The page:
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Managing Security: The Security Content Automation Protocol

Published

Author(s)

Shirley M. Radack, D. Richard Kuhn

Abstract

Managing information systems security is an expensive and challenging task. Many different and complex software components- including firmware, operating systems, and applications-must be configured securely, patched when needed, and continuously monitored for security. Most organizations have an extensive set of security requirements. For commercial firms, such requirements are established through complex interactions of business goals, government regulations, and insurance requirements; for government organizations, security requirements are mandated. Meeting these requirements has been time consuming and error prone, because organizations have lacked standardized, automated ways of performing the tasks and reporting on results. To overcome these deficiencies and reduce security administration costs, the National Institute of Standards and Technology developed the security content automation protocol using community supported security resources. SCAP (pronounced "ess-cap") is a suite of specifications that standardizes the format and nomenclature by which security software products communicate information about software identification, software flaws, and security configurations.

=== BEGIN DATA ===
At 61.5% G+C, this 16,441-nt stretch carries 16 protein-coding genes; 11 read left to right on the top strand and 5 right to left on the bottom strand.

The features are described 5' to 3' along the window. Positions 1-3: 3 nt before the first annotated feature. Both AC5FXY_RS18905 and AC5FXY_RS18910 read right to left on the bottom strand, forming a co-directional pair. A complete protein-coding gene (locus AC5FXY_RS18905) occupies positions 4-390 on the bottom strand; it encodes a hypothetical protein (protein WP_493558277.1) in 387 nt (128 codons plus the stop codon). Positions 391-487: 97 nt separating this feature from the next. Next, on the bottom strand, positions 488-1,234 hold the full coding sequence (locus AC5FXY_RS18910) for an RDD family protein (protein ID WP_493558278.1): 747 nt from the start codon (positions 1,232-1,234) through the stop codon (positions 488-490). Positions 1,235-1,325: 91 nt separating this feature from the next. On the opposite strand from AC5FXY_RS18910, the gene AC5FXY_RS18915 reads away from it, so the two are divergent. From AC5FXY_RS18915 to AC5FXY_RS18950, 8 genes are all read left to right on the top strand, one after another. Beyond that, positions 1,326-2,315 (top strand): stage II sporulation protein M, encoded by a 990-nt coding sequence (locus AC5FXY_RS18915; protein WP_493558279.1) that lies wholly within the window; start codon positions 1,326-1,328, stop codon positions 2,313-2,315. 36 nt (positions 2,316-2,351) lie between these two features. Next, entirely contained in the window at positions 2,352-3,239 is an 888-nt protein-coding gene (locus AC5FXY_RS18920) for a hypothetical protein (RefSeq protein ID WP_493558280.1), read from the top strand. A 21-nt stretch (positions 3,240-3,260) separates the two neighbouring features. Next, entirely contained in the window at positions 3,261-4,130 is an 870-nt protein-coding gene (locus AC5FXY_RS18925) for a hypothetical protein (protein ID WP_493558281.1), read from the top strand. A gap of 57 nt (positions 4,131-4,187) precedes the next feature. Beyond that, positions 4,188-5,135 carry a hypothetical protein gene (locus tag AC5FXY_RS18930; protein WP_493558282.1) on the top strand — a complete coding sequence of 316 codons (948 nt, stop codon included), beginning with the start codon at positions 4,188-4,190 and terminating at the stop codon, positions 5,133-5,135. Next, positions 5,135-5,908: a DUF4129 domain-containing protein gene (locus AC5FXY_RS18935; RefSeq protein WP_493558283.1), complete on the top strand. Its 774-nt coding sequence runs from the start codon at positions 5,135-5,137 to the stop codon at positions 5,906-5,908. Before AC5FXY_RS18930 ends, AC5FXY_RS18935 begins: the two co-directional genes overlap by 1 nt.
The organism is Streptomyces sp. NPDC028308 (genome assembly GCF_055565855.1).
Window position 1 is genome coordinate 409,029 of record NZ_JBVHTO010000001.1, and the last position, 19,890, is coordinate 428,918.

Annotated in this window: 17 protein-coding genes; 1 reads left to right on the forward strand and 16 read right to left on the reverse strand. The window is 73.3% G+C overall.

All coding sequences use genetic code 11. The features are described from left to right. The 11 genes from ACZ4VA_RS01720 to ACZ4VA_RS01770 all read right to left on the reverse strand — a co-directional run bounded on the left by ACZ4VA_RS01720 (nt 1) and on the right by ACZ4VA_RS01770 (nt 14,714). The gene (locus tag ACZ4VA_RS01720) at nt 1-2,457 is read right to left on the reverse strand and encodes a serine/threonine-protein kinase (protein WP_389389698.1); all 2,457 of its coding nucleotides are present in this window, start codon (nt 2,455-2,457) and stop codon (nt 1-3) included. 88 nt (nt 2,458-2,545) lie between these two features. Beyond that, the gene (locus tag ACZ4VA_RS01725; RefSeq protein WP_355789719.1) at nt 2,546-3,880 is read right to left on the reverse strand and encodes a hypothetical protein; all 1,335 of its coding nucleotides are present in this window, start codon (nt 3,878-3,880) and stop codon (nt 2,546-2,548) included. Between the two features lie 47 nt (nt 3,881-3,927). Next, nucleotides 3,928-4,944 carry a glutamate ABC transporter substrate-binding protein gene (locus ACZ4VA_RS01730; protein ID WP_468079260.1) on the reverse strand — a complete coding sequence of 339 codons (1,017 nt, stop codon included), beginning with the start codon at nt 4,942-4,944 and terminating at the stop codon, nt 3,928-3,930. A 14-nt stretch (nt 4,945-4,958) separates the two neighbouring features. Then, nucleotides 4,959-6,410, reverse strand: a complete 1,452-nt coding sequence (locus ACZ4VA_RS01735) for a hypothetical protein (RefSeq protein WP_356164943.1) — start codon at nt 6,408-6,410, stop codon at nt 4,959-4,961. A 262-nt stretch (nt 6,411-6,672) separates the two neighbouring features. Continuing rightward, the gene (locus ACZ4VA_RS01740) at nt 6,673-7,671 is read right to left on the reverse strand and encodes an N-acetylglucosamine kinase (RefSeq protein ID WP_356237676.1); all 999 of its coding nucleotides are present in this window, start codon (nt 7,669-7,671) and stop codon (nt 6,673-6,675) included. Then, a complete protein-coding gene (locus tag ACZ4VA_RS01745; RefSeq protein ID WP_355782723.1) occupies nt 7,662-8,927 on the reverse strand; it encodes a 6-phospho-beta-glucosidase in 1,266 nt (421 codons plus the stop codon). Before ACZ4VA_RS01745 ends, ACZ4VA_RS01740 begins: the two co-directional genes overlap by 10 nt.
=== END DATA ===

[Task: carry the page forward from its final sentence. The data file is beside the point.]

Citation
IEEE IT Professional
Volume
13
Issue
1

Keywords

SCAP, Security Content Automation Protocol, information technology, standards

Citation

Radack, S. and Kuhn, D. (2011), Managing Security: The Security Content Automation Protocol, IEEE IT Professional, [online], https://doi.org/10.1109/MITP.2011.11, https://tsapps.nist.gov/publication/get_pdf.cfm?pub_id=907372 (Accessed April 20, 2024)
Created February 3, 2011, Updated October 12, 2021